Notes
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PubMed ID
23248799 View in PubMed
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Disparities in healthcare utilisation rates for Aboriginal and non-Aboriginal Albertan residents, 1997-2006: a population database study.

https://arctichealth.org/en/permalink/ahliterature118966
Source
PLoS One. 2012;7(11):e48355
Publication Type
Article
Date
2012
Author
Helen Chung
Ming Ye
Chris Hanson
Oluwaseun Oladokun
Michael J Campbell
Gordon Kramer
Ordan J Lehmann
Author Affiliation
Department of Ophthalmology, University of Alberta, Edmonton, Alberta, Canada.
Source
PLoS One. 2012;7(11):e48355
Date
2012
Language
English
Publication Type
Article
Keywords
Adolescent
Adult
Age Factors
Aged
Aged, 80 and over
Alberta - ethnology
Child
Child, Preschool
Databases, Factual
Healthcare Disparities - ethnology - history
History, 20th Century
History, 21st Century
Humans
Infant
Infant, Newborn
Life expectancy
Middle Aged
Young Adult
Abstract
It is widely recognised that significant discrepancies exist between the health of indigenous and non-indigenous populations. Whilst the reasons are incompletely defined, one potential cause is that indigenous communities do not access healthcare to the same extent. We investigated healthcare utilisation rates in the Canadian Aboriginal population to elucidate the contribution of this fundamental social determinant for health to such disparities.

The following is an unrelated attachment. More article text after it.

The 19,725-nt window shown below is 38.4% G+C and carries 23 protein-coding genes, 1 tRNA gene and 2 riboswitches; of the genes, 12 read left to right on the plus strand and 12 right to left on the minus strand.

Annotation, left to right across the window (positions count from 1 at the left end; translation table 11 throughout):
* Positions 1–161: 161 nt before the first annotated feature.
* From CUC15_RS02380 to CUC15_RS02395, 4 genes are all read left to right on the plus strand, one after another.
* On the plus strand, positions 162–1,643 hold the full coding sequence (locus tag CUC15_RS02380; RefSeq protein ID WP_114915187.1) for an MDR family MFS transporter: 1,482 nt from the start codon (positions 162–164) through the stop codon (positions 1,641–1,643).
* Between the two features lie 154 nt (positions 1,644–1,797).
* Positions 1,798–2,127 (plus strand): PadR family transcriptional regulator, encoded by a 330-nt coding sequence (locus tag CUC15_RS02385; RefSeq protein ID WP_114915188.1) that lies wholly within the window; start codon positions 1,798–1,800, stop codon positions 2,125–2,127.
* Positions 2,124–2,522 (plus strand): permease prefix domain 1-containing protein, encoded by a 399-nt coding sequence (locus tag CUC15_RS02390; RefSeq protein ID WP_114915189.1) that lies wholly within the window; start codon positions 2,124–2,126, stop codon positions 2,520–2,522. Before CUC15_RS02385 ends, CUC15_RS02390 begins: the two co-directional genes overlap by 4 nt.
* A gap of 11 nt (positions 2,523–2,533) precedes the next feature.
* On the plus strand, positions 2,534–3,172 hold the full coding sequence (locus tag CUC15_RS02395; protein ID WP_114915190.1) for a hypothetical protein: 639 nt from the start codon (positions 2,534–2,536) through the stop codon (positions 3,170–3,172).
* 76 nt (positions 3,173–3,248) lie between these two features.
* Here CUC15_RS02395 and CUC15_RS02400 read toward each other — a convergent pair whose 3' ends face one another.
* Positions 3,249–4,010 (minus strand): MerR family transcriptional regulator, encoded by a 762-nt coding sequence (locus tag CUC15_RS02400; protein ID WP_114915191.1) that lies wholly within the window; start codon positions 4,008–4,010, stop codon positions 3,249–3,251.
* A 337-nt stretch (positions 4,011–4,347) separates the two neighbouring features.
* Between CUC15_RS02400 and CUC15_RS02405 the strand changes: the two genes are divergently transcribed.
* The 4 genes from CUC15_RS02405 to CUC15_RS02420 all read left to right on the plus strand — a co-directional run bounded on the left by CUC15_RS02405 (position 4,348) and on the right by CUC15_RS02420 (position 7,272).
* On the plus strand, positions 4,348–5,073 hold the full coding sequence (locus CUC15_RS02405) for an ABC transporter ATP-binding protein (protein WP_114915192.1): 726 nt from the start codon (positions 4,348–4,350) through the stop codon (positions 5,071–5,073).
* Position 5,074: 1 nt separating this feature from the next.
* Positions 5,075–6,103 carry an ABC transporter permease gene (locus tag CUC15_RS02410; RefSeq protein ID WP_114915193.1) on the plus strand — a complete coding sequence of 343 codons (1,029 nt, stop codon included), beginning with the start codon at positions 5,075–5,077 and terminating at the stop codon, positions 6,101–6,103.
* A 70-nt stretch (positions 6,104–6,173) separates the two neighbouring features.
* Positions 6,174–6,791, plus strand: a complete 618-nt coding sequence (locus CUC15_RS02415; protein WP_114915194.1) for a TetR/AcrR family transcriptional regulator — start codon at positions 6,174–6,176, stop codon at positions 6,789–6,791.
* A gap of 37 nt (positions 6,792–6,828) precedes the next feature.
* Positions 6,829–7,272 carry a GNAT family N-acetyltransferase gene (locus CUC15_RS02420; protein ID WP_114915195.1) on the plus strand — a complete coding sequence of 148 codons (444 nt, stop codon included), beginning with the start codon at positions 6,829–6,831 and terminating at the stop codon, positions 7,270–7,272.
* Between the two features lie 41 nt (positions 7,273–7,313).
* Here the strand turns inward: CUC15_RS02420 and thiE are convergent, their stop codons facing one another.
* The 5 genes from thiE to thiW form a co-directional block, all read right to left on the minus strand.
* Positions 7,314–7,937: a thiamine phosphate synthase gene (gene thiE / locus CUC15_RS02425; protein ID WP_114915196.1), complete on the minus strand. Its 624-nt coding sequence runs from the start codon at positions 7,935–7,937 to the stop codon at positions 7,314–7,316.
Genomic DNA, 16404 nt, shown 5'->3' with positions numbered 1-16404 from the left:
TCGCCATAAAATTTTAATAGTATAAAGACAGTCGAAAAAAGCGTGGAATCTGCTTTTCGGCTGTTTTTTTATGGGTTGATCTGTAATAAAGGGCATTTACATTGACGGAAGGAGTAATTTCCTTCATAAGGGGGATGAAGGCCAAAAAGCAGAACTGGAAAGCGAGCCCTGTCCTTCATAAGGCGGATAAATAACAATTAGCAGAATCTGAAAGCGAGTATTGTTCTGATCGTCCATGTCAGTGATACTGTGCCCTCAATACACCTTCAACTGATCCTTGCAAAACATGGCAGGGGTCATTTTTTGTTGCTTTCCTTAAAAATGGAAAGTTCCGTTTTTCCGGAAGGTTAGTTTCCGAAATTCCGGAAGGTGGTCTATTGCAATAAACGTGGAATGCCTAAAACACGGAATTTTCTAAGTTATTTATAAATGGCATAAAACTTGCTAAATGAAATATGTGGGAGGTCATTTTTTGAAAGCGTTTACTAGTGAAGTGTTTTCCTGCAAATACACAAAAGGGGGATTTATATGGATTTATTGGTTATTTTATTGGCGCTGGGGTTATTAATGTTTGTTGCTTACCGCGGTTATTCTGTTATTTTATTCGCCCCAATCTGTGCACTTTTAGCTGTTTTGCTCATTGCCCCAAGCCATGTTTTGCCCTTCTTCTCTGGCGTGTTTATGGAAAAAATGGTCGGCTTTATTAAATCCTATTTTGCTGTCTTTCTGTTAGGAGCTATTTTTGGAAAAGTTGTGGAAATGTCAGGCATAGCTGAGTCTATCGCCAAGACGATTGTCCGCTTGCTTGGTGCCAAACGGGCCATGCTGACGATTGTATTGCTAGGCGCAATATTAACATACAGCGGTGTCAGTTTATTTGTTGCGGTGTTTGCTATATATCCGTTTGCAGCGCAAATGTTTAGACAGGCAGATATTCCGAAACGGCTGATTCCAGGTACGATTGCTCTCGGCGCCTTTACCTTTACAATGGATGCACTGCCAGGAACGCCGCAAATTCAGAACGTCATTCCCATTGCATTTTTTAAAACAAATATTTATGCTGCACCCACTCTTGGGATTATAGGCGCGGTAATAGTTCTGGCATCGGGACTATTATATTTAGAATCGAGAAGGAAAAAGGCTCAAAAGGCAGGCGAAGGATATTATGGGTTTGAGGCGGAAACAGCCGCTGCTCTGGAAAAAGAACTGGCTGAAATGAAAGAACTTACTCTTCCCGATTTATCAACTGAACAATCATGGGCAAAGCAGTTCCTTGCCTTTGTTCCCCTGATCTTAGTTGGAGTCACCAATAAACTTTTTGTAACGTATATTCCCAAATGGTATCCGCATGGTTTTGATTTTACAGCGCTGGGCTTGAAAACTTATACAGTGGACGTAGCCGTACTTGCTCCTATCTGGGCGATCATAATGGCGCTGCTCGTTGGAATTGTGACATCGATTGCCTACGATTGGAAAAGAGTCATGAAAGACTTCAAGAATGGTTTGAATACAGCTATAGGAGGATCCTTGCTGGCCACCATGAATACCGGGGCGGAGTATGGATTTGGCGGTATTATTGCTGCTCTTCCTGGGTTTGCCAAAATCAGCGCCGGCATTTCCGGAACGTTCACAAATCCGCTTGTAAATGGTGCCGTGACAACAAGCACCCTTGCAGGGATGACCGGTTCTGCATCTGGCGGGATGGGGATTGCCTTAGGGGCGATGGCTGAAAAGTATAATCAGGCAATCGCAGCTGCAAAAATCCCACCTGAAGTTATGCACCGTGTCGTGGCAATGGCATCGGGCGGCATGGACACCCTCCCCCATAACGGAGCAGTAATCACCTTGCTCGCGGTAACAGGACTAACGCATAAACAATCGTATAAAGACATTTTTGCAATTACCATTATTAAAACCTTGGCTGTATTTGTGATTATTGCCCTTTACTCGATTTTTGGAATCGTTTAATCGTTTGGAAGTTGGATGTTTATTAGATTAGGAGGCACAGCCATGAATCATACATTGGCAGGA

Healthcare utilisation data over a nine-year period were analysed for a cohort of nearly two million individuals to determine the rates at which Aboriginal and non-Aboriginal populations utilised two specialties (Cardiology and Ophthalmology) in Alberta, Canada. Unadjusted and adjusted healthcare utilisation rates obtained by mixed linear and Poisson regressions, respectively, were compared amongst three population groups - federally registered Aboriginals, individuals receiving welfare, and other Albertans.
Healthcare utilisation rates for Aboriginals were substantially lower than those of non-Aboriginals and welfare recipients at each time point and subspecialty studied [e.g. During 2005/06, unadjusted Cardiology utilisation rates were 0.28% (Aboriginal, n?=?97,080), 0.93% (non-Aboriginal, n?=?1,720,041) and 1.37% (Welfare, n?=?52,514), p?=?
Notes
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PubMed ID
23152770 View in PubMed